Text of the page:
Bifidobacterium bifidum improves intestinal integrity in a rat model of necrotizing enterocolitis

Ludmila Khailova, Katerina Dvorak, Kelly M. Arganbright, Melissa D. Halpern, Toshi Kinouchi, Masako Yajima, Bohuslav Dvorak

Research output: Contribution to journalArticlepeer-review

158 Scopus citations


Neonatal necrotizing enterocolitis (NEC) is a major cause of morbidity and mortality in premature infants. Oral administration of probiotics has been suggested as a promising strategy for prevention of NEC. However, little is known about the mechanism(s) of probiotic-mediated protection against NEC. The aim of this study was to evaluate the effects of Bifidobacterium bifidum treatment on development of NEC, cytokine regulation, and intestinal integrity in a rat model of NEC. Premature rats were divided into three groups: dam fed (DF), hand fed with formula (NEC), or hand fed with formula supplemented with 5 x 106 CFU B. bifidum per day (B. bifidum). All groups were exposed to asphyxia and cold stress to develop NEC. Intestinal injury, mucin and trefoil factor 3 (Tff3) production, cytokine levels, and composition of tight junction (TJ) and adherens junction (AJ) proteins were evaluated in the terminal ileum. B. bifidum decreased the incidence of NEC from 57 to 17%. Increased levels of IL-6, mucin-3, and Tff3 in the ileum of NEC rats was normalized in B. bifidum treated rats. Reduced mucin-2 production in the NEC rats was not affected by B. bifidum. Administration of B. bifidum normalized the expression and localization of TJ and AJ proteins in the ileum compared with animals with NEC. In conclusion, administration of B. bifidum protects against NEC in the neonatal rat model. This protective effect is associated with reduction of inflammatory reaction in the ileum, regulation of main components of mucus layer, and improvement of intestinal integrity.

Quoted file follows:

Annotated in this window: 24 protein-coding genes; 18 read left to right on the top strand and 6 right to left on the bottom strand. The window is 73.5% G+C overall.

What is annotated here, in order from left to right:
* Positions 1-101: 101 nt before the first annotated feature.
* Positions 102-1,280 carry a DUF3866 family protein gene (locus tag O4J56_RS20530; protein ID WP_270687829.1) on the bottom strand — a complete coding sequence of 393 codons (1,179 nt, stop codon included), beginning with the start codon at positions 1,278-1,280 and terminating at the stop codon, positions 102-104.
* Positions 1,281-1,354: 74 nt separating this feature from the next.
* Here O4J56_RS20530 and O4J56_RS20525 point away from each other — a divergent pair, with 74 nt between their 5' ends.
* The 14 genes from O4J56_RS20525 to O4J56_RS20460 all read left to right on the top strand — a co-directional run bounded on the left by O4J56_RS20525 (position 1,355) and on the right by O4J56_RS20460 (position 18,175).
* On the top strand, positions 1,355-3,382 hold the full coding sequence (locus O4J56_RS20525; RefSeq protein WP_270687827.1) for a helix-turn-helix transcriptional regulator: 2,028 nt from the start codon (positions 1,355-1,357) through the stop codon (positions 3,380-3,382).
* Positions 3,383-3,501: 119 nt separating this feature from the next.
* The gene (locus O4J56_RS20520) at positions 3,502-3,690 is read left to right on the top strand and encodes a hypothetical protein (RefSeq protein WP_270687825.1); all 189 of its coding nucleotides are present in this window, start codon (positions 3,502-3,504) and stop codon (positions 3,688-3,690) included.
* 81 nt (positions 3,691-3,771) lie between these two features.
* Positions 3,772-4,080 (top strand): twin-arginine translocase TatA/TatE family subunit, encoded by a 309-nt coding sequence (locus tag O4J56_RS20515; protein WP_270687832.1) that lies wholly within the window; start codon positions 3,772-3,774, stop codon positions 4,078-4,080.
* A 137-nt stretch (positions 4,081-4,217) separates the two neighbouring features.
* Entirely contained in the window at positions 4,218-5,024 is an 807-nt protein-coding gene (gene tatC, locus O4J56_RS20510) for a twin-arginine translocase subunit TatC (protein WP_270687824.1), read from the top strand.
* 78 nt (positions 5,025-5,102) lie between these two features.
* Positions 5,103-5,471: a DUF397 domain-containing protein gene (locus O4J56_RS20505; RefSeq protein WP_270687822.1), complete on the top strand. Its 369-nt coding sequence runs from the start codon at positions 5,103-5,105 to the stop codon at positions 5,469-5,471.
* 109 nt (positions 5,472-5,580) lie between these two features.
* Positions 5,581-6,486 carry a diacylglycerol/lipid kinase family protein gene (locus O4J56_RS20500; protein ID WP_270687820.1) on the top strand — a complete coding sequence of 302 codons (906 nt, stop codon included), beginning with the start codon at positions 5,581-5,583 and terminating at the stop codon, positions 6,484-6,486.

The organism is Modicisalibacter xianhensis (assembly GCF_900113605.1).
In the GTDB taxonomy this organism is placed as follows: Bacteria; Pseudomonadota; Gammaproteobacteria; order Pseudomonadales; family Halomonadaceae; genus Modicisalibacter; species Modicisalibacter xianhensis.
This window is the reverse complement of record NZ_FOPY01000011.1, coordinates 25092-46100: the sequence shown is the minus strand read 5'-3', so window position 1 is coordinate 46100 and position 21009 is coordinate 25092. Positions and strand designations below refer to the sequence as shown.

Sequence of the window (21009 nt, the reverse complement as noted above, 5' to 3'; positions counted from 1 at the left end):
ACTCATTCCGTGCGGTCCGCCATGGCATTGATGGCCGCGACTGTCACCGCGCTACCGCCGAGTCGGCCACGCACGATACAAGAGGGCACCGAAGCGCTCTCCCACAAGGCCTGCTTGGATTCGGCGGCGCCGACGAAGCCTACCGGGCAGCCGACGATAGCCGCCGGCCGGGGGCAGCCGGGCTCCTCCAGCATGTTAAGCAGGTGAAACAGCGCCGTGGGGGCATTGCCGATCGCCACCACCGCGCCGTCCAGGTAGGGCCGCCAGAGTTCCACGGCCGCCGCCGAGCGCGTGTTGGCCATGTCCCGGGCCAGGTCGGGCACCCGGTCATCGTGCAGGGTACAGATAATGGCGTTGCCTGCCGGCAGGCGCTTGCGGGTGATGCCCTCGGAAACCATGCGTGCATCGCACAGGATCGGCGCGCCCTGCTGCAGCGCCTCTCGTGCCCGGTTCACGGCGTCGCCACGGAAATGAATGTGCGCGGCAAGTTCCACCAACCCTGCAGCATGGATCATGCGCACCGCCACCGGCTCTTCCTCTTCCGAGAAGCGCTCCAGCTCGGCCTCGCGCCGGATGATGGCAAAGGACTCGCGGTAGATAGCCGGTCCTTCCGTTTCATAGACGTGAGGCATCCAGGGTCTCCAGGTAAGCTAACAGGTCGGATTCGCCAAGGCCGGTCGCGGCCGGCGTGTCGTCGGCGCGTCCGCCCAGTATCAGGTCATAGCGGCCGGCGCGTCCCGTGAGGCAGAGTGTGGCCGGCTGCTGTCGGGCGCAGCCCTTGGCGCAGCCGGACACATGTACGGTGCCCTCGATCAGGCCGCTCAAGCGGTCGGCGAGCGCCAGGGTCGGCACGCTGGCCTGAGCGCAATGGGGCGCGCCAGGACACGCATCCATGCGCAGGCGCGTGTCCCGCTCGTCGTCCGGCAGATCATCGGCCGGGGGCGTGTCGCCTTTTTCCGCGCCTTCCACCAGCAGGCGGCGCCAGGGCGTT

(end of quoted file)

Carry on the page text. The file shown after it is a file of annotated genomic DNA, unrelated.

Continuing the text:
Original languageEnglish (US)
Pages (from-to)G940-G949
JournalAmerican Journal of Physiology - Gastrointestinal and Liver Physiology
Issue number5
StatePublished - Nov 2009


  • Adherens junctions
  • Intestinal barrier function
  • Mucins
  • Tight junctions

ASJC Scopus subject areas

  • Physiology
  • Hepatology
  • Gastroenterology
  • Physiology (medical)


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